Blessed Fall. Glorious Fall. I could go on and on in praises. So many great things came, I couldn’t stop counting them.
First, no more passing out from heat for me! Second, food! Oh gawl, the food was great. The harvest festival was all about food, and then it just kept going. Fresh off the vine, home grown produce beat whatever I could buy in a store hands down. Third, business cooled down, so I wasn’t running around like a maniac from sun up to sun down to keep up with everything (Hal assured me he hadn’t had to deal with as much before I’d came—pretty faces really did bring in more business. That is, before me and after his wife had died). Fourth, I could sleep with Gus again!
Or, I did for one night, then Gus announced he was sleeping with Hal. Milly and Gus had somehow found an old bedframe from the attic, riddled with termite lines, to Hal’s horror. While Milly and I restored the frame, he spent the entire day deep cleaning and sanitizing the attic, finding all sorts of long forgotten trophies in the process. Milly managed to scrounge up a second-hand mattress from a neighbor due to Hal’s preoccupation.
“I’m certain it doesn’t have bed bugs,” she said. “The lady is a distant cousin of ours and has the same water magic, but Dad doesn’t think that means anything.”
Milly would be taking the new bed in my room.
While I was happy to have my girlfriend as a roommate, I didn’t find out until that night that the feel of a warm body next to me to hug left me awake for hours, despite having twice the work that day due to losing Hal to the attic.
The dreams I had that night didn’t help. Because I had lied when I said I didn’t dream about my ex. I did, and in worse ways than just seeing him moving on without me or doing terrible things to me. No. The worse dreams were the ones when he acted like he had when he had been warm and in love with me.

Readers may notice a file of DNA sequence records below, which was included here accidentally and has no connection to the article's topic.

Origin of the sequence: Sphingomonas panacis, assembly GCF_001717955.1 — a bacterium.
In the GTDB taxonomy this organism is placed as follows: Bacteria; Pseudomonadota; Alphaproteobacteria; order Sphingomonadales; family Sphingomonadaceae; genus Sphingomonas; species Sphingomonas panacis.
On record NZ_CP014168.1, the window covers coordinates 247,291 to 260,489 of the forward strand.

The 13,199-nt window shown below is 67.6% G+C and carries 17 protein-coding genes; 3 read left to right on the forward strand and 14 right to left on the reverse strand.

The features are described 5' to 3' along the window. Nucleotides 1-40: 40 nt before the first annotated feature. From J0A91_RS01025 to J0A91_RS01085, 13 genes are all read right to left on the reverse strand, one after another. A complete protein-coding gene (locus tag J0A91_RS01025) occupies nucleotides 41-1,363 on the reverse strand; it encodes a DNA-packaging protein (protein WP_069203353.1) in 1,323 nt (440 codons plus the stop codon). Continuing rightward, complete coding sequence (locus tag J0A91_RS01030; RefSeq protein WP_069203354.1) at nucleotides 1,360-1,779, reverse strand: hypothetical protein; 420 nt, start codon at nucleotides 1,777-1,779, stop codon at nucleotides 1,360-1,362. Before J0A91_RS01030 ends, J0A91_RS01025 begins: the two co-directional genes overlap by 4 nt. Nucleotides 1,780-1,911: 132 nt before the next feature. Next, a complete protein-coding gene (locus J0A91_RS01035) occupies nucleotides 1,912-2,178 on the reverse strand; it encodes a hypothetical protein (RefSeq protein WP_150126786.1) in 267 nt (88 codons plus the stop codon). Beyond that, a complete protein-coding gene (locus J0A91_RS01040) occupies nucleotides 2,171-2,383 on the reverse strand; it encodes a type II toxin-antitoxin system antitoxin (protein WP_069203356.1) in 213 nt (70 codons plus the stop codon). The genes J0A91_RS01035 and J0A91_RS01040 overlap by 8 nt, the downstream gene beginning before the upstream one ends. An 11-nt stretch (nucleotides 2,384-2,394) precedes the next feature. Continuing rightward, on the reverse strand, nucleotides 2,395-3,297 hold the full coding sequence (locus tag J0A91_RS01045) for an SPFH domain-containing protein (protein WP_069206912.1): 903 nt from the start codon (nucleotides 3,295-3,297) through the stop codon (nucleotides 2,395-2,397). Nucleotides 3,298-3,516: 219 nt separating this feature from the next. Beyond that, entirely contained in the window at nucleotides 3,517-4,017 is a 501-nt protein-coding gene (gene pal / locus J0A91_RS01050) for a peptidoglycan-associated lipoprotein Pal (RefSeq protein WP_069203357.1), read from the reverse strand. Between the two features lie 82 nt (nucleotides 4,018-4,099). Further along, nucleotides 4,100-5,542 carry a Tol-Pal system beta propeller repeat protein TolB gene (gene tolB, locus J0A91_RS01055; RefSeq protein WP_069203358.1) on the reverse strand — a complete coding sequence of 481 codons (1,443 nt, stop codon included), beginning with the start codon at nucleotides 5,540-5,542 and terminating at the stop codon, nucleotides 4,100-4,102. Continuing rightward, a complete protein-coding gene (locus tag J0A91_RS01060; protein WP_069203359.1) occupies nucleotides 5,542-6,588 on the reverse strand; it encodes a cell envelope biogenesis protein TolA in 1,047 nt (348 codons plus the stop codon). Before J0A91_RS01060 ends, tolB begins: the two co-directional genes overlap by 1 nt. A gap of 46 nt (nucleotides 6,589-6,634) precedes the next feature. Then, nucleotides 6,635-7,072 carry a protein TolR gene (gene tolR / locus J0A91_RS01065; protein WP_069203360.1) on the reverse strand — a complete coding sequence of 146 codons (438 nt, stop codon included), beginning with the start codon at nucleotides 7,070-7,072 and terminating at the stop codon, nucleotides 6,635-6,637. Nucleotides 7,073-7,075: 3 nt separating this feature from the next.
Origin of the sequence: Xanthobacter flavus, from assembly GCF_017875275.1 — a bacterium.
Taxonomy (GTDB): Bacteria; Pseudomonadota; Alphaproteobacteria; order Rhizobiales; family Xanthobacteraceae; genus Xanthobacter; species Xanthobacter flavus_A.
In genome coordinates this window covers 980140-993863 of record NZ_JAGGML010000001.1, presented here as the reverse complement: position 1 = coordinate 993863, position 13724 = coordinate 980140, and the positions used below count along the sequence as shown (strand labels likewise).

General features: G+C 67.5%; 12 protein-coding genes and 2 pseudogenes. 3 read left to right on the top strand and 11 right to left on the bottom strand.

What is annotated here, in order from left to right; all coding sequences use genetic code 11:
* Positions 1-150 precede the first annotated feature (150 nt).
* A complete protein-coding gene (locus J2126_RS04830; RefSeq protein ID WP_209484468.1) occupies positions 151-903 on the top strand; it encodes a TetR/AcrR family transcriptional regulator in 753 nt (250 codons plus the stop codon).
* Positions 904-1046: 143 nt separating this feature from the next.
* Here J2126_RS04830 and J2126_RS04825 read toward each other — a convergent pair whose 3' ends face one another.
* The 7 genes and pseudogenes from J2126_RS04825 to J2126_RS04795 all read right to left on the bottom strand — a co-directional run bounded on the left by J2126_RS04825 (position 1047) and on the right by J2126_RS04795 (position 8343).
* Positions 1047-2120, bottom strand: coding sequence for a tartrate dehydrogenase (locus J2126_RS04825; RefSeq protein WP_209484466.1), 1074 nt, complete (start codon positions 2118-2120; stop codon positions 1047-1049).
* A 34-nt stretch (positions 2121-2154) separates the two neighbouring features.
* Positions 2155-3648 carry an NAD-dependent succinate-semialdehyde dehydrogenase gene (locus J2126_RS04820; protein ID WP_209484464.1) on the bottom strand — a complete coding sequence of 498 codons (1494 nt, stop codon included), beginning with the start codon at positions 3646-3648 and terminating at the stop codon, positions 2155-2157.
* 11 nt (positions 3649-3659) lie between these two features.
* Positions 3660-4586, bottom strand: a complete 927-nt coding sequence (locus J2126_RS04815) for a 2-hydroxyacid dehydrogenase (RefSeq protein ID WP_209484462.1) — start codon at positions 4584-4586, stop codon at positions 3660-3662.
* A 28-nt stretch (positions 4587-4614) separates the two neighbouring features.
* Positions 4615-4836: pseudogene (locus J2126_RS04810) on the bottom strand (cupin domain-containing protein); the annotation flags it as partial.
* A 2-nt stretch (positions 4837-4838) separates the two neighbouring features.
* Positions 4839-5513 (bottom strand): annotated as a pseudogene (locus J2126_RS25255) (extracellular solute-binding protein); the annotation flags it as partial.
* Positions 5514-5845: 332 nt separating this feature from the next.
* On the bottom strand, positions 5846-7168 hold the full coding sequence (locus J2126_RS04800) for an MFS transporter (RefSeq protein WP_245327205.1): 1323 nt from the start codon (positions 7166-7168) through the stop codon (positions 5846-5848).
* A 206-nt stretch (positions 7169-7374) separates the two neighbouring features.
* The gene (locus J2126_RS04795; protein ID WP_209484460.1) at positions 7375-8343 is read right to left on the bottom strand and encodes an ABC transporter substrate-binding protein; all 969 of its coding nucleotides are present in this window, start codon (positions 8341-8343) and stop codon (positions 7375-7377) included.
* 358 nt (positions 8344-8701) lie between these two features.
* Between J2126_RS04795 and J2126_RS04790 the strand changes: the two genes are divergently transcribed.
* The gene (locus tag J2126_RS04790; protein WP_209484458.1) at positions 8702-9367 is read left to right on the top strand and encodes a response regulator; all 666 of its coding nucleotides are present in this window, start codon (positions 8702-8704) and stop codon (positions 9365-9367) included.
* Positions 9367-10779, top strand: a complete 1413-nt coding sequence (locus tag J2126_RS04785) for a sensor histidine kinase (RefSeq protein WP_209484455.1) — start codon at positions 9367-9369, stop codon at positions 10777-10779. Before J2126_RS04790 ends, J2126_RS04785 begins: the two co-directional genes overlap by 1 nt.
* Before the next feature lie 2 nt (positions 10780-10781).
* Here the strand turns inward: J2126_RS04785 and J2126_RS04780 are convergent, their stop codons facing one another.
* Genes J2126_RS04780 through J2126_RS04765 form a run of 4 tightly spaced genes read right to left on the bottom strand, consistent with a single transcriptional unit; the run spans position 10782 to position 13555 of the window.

But I wasn’t about to complain. Gus was fifteen, after all, and he had started to look like a teenager too. It wouldn’t do to have him sleeping in the same bed as me, especially since he refused to see me as his mother.
Gus caught me dozing behind the bar during a lull in work. The regulars made a soothing hum of background music that had tempted the already exhausted and heart-heavy me.
He brought me back by flicking my arm.
“Ow!” I glared.
He frowned, as though he’d been the one flicked. “Something’s wrong.”
“Yeah, I’m tired, and my kid’s got attitude.”
“I’m not your—ugh. No. Something besides you being tired.”
I yawned, eyeing his ruby eyes and puckered frown. This felt weird. I hadn’t been acting any different today besides tired, so how did he know that?
“Are you…somehow using your magic from a distance?” I asked just above a whisper, wondering why it didn’t bother me more that he could be potentially reading my mind.
“I’ve been able to read emotions since I was baby,” he said sourly. “This is nothing new. I just don’t know what’s causing it, so whatever bad thing in your head is making you like this, stop it.”
“I can’t just stop thinking.”
“Then pretend you have a little you in your head with an ax chopping up whatever’s making you sad.”
“Oo, that’s dark.” But I smiled and leaned forward, lowering my voice even further. “Why not do that for me?”
I had come to enjoy our practices with his mind magics, as we often fell into games of vision where he gave me images and I, in turn, imagined things for him to read. I’d learned in the beginning how to block things I didn’t want him seeing, and it surprised me how easy it was. Or, perhaps, it was simply because he respected the blocks when he saw them. I had urged him to break one down before and he’d done it easily, which unsettled him even as it pleased me. I enjoyed seeing him grow. I knew there were things in my head he shouldn’t see, for his sake, but I didn’t see the need to keep everything else from him. Gus had called me shameless and foolish for that, but to me, if opening my mind helped him learn how to navigate the entirety of one’s brain, then it was a happy sacrifice.
Even now, as I offered my mind to him, openly, he had that same heavy scowl.
“You’re shameless,” he said.
“Oh contrare, I get embarrassed all the time,” I said, sitting back onto the stool.
“This is completely different. You get embarrassed about stupid things you can’t even help, like having sensitive skin or…ugh, whatever. No. Soren’s table looks done.”
“Don’t act like that. I keep my whole past a secret, remember? You haven’t even tried to look through memories yet.”
“I’m not talking about this.” He pulled out a pair of tankards to fill. “The guy with the mole keeps looking over here for a refill too, I’ll take him.”